© 1999 Bernard SUZANNE Last updated February 6, 2001
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Frequently Asked Questions
about Plato

Plato about youth and the excess of freedom

Several people have asked me the exact reference of a quotation often ascribed to Socrates and circulating in educational institutions under a more or less loose form, on the evils of children no longer respecting their parents and teachers and of the excess of freedom.

The quotation is not from Socrates, who wrote nothing, but is put in the mouth of Socrates by Plato in a dialogue called The Republic. In fact it is a whole section of a dialogue between Socrates and Adeimantus (one of Plato's own brothers) on the origin of tyranny, itself part of a broader discussion on the decay of constitutions and men alike from "aristocracy" (in the etymological sense of the "government of the best") to tyranny through "timocracy" (the "government of the famed"), "oligarchy" (the "government of the few", that is, of the rich) and "democracy" (the "government of the people"). The exact Stephanus references (the universal way of quoting Plato, available in all editions of his works) for the section including the quote are Republic, VIII, 562b-563e. In fact, this includes the larger context of the quotation to put it in perspective, but the quoted part is often limited to the lines I put in red in the text below, freely adapted to get rid of Adeimantus' answers and the traces of indirect style that are found in Plato's text, due to the fact that the whole Republic is the report made the following day in the first person by Socrates to an unnamed interlocutor of a conversation he had the night before (hence the "said I", "he replied", etc.), and often paraphrased to adapt it to our time by getting rid of what is too specific of ancient Athenian civilisation (such as the mentions of "metics", that is, resident aliens, and of slaves). Anyway, here goes my translation of it, that I tried to keep as close to the original Greek as I could (Stephanus references in the text link to the Greek original at Perseus) :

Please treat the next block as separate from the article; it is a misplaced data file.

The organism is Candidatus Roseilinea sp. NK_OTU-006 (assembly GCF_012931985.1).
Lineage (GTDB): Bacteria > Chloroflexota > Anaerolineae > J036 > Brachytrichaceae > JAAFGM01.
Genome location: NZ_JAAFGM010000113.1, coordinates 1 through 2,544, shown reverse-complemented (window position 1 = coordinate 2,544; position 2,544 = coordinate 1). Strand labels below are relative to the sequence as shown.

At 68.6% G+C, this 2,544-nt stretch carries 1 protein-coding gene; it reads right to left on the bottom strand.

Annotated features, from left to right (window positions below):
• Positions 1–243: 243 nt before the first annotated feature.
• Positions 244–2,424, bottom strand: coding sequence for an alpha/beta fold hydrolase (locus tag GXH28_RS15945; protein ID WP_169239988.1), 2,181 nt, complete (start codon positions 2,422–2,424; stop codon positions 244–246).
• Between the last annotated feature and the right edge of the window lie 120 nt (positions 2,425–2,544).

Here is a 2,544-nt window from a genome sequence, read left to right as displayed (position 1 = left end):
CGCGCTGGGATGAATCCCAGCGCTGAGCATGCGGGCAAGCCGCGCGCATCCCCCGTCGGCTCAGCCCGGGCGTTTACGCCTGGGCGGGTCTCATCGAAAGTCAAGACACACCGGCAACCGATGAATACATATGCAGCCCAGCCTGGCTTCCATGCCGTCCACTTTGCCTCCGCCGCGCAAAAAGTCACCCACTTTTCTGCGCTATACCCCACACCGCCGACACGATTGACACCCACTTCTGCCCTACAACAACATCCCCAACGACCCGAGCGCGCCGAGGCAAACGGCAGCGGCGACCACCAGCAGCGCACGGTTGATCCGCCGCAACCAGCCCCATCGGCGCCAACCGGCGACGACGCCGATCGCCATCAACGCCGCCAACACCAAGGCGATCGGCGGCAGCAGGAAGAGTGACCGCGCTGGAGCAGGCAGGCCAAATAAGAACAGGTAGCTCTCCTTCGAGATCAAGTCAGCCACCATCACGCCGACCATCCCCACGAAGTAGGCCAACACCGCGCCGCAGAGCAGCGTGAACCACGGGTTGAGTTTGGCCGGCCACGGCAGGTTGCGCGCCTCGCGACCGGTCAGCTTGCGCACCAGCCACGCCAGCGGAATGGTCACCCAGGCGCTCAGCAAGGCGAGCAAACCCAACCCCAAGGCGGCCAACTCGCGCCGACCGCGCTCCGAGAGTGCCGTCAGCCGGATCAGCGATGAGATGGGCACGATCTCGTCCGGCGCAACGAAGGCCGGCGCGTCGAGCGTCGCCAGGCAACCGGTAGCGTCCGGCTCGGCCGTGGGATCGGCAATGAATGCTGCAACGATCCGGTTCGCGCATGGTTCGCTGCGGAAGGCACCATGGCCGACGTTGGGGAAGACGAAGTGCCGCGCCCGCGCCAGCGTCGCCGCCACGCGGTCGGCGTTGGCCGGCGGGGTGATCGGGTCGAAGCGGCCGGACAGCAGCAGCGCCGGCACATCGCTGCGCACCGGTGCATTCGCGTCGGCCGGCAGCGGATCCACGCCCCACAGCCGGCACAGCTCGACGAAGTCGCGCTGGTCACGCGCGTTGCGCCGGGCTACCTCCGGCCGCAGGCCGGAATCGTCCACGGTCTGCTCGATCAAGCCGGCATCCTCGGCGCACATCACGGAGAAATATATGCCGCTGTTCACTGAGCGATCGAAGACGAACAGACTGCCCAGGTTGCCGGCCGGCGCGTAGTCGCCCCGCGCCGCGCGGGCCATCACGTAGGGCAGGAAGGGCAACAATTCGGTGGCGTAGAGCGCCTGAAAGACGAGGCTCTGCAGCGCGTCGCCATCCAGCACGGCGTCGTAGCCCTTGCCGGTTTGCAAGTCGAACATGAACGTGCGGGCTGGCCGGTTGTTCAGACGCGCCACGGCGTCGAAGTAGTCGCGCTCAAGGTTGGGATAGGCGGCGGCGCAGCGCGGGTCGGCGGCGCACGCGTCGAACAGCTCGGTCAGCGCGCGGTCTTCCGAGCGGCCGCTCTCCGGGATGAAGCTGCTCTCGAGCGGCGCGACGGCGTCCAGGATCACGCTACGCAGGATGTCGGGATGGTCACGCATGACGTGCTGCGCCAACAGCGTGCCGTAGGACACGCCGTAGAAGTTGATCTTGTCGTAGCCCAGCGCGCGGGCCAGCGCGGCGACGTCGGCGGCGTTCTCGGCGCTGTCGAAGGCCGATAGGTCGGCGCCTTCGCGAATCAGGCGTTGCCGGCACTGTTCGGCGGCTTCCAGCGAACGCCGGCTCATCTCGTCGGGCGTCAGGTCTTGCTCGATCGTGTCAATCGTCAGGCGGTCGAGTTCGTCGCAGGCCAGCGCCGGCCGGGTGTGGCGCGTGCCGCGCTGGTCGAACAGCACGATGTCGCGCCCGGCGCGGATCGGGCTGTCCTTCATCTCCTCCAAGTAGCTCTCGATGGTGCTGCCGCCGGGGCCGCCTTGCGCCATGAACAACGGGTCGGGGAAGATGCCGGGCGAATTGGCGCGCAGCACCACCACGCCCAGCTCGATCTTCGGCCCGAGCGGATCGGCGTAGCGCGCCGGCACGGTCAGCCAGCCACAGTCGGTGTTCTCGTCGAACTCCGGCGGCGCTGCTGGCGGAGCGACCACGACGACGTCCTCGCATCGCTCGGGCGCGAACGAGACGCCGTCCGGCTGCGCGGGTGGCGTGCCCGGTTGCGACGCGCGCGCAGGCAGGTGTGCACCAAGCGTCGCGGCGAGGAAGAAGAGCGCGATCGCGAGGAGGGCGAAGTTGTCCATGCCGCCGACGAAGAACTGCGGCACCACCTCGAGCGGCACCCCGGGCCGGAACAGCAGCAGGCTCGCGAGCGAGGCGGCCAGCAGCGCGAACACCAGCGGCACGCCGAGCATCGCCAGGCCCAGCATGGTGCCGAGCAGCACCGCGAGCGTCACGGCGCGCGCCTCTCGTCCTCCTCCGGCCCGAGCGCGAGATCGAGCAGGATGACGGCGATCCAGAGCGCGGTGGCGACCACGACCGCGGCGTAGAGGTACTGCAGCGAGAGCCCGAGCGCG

[562b] [Socrates] The proposed good, said I, through which oligarchy was established, was indeed excess of wealth, wasn't it ?
And now, didn't this same insatiate desire for wealth and the indifference toward everything else resulting from money-making ruined it ?
True, said he.
Well then ! What democracy defines as good, isn't it an insatiate desire for it that dissolves it ?
But tell me what it so defines.
Freedom, I replied. Don't you indeed hear it said that, in a democratic city,
[562c] it has the fairest share and that, for this reason, only in such a place is it fit that dwell who is by nature free.
You hear indeed, said he, that saying all over the place.
Well then, said I, as I was just now about to say, the insatiable desire of it and the indifference toward everything else is precisely what makes this constitution change and prepares it to stand in need of tyranny.
How ? said he.
When, methinks, a democratic city thirsty for freedom
[562d] happens to fall under the leadership of bad cupbearers and becomes intoxicated for having drunk far more of it unmixed than is reasonable, if its rulers are not wholly mild and don't grant it a lot of freedom, it chastises those deemed responsible, as stained and oligarchic.
They indeed behave, said he, this way.
And those, I replied, obedient to the leaders it bespatters with mud as willing slaves and nil beings, while it praises and honors leaders who are led and led who lead all the same in private as well as public matters. Isn't it necessary in such